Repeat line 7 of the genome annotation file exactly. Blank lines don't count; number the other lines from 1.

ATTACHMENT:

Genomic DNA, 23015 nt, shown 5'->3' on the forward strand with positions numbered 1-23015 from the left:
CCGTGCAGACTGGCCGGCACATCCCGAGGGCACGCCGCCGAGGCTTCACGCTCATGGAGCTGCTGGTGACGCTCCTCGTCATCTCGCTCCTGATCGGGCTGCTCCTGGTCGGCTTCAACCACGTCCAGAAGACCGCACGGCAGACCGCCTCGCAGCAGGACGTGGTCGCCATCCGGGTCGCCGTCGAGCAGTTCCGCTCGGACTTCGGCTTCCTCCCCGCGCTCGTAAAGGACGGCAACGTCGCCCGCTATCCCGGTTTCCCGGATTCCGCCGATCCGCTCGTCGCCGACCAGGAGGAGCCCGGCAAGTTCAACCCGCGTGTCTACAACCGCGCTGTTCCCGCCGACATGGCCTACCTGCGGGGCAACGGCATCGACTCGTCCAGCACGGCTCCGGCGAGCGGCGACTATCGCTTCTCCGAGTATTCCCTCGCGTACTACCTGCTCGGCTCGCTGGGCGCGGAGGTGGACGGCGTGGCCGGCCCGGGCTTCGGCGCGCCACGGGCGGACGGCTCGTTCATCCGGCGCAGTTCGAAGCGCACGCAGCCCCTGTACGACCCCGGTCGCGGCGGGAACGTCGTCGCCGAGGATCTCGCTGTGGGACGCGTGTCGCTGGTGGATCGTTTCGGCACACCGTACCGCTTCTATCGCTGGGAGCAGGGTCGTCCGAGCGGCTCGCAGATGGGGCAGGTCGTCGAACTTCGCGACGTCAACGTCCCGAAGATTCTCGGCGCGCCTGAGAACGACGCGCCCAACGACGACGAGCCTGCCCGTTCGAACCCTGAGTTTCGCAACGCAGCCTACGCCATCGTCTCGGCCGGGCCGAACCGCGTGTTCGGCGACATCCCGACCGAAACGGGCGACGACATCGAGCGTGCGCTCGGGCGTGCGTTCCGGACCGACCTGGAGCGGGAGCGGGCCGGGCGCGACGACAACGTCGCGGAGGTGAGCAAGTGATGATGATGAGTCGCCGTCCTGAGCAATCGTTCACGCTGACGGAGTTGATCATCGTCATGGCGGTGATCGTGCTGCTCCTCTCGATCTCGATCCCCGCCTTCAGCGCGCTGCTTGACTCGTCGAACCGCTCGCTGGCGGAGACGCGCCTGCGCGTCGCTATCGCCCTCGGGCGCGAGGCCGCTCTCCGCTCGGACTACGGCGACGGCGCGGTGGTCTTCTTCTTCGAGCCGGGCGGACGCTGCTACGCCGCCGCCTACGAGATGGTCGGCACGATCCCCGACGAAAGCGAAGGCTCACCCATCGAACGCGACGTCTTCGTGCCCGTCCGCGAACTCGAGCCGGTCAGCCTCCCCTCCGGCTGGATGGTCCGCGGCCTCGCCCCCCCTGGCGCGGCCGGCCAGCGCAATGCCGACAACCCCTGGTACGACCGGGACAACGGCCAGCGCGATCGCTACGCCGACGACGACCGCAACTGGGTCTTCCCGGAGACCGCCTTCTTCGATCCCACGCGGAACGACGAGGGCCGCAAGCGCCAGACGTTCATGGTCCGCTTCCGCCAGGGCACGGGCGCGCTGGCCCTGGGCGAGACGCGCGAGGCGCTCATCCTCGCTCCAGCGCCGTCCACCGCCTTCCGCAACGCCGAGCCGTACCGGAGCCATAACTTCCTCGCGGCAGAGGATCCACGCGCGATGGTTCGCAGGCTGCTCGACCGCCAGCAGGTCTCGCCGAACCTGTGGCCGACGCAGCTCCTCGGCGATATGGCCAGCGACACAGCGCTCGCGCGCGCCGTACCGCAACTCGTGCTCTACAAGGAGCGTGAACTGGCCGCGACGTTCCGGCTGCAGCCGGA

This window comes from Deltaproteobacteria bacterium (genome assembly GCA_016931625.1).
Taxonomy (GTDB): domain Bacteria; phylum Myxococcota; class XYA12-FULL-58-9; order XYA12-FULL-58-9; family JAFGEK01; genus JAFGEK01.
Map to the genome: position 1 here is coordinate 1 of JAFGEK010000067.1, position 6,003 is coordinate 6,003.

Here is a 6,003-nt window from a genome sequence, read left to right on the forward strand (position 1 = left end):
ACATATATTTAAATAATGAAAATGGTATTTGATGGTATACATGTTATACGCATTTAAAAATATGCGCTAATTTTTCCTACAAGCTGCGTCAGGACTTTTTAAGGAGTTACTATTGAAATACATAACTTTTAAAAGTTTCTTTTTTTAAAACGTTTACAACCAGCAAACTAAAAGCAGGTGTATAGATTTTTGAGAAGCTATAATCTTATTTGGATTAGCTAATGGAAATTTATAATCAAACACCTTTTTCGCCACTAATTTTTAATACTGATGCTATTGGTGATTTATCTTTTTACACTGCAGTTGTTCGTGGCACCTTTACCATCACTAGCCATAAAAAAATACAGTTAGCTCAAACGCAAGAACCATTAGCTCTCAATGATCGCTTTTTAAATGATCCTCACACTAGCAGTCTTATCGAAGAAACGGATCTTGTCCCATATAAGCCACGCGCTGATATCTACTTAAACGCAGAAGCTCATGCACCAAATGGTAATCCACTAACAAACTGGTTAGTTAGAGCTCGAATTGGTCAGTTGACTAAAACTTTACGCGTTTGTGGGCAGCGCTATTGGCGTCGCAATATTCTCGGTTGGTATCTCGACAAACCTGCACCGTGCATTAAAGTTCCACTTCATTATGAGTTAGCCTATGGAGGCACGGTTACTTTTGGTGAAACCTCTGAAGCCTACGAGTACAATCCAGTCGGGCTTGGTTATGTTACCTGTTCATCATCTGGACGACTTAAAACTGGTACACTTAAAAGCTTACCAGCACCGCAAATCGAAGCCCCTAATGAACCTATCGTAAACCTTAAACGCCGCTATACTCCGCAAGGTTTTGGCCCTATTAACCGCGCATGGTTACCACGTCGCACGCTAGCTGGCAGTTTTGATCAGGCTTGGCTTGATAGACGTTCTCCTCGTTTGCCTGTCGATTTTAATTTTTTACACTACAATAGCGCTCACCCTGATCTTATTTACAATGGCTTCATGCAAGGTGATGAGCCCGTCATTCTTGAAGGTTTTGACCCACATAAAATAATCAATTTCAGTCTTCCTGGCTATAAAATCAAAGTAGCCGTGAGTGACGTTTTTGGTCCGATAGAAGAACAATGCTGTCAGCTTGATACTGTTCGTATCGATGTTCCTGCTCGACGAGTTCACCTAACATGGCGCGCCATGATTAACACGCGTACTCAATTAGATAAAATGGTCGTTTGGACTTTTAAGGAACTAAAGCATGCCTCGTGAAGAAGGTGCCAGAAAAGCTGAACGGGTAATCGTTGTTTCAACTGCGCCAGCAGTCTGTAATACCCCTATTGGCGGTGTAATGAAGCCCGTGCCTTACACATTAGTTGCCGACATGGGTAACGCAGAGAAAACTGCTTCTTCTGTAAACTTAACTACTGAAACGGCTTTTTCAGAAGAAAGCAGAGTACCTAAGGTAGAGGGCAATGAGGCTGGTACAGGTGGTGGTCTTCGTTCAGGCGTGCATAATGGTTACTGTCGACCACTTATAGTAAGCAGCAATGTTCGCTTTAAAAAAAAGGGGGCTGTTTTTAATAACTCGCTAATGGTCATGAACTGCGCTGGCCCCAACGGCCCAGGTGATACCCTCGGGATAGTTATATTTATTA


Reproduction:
ACATATATTTAAATAATGAAAATGGTATTTGATGGTATACATGTTATACGCATTTAAAAATATGCGCTAATTTTTCCTACAAGCTGCGTCAGGACTTTTTAAGGAGTTACTATTGAAATACATAACTTTTAAAAGTTTCTTTTTTTAAAACGTTTACAACCAGCAAACTAAAAGCAGGTGTATAGATTTTTGAGAAGCTATAATCTTATTTGGATTAGCTAATGGAAATTTATAATCAAACACCTTTTTCGCCACTAATTTTTAATACTGATGCTATTGGTGATTTATCTTTTTACACTGCAGTTGTTCGTGGCACCTTTACCATCACTAGCCATAAAAAAATACAGTTAGCTCAAACGCAAGAACCATTAGCTCTCAATGATCGCTTTTTAAATGATCCTCACACTAGCAGTCTTATCGAAGAAACGGATCTTGTCCCATATAAGCCACGCGCTGATATCTACTTAAACGCAGAAGCTCATGCACCAAATGGTAATCCACTAACAAACTGGTTAGTTAGAGCTCGAATTGGTCAGTTGACTAAAACTTTACGCGTTTGTGGGCAGCGCTATTGGCGTCGCAATATTCTCGGTTGGTATCTCGACAAACCTGCACCGTGCATTAAAGTTCCACTTCATTATGAGTTAGCCTATGGAGGCACGGTTACTTTTGGTGAAACCTCTGAAGCCTACGAGTACAATCCAGTCGGGCTTGGTTATGTTACCTGTTCATCATCTGGACGACTTAAAACTGGTACACTTAAAAGCTTACCAGCACCGCAAATCGAAGCCCCTAATGAACCTATCGTAAACCTTAAACGCCGCTATACTCCGCAAGGTTTTGGCCCTATTAACCGCGCATGGTTACCACGTCGCACGCTAGCTGGCAGTTTTGATCAGGCTTGGCTTGATAGACGTTCTCCTCGTTTGCCTGTCGATTTTAATTTTTTACACTACAATAGCGCTCACCCTGATCTTATTTACAATGGCTTCATGCAAGGTGATGAGCCCGTCATTCTTGAAGGTTTTGACCCACATAAAATAATCAATTTCAGTCTTCCTGGCTATAAAATCAAAGTAGCCGTGAGTGACGTTTTTGGTCCGATAGAAGAACAATGCTGTCAGCTTGATACTGTTCGTATCGATGTTCCTGCTCGACGAGTTCACCTAACATGGCGCGCCATGATTAACACGCGTACTCAATTAGATAAAATGGTCGTTTGGACTTTTAAGGAACTAAAGCATGCCTCGTGAAGAAGGTGCCAGAAAAGCTGAACGGGTAATCGTTGTTTCAACTGCGCCAGCAGTCTGTAATACCCCTATTGGCGGTGTAATGAAGCCCGTGCCTTACACATTAGTTGCCGACATGGGTAACGCAGAGAAAACTGCTTCTTCTGTAAACTTAACTACTGAAACGGCTTTTTCAGAAGAAAGCAGAGTACCTAAGGTAGAGGGCAATGAGGCTGGTACAGGTGGTGGTCTTCGTTCAGGCGTGCATAATGGTTACTGTCGACCACTTATAGTAAGCAGCAATGTTCGCTTTAAAAAAAAGGGGGCTGTTTTTAATAACTCGCTAATGGTCATGAACTGCGCTGGCCCCAACGGCCCAGGTGATACCCTCGGGATAGTTATATTTATTA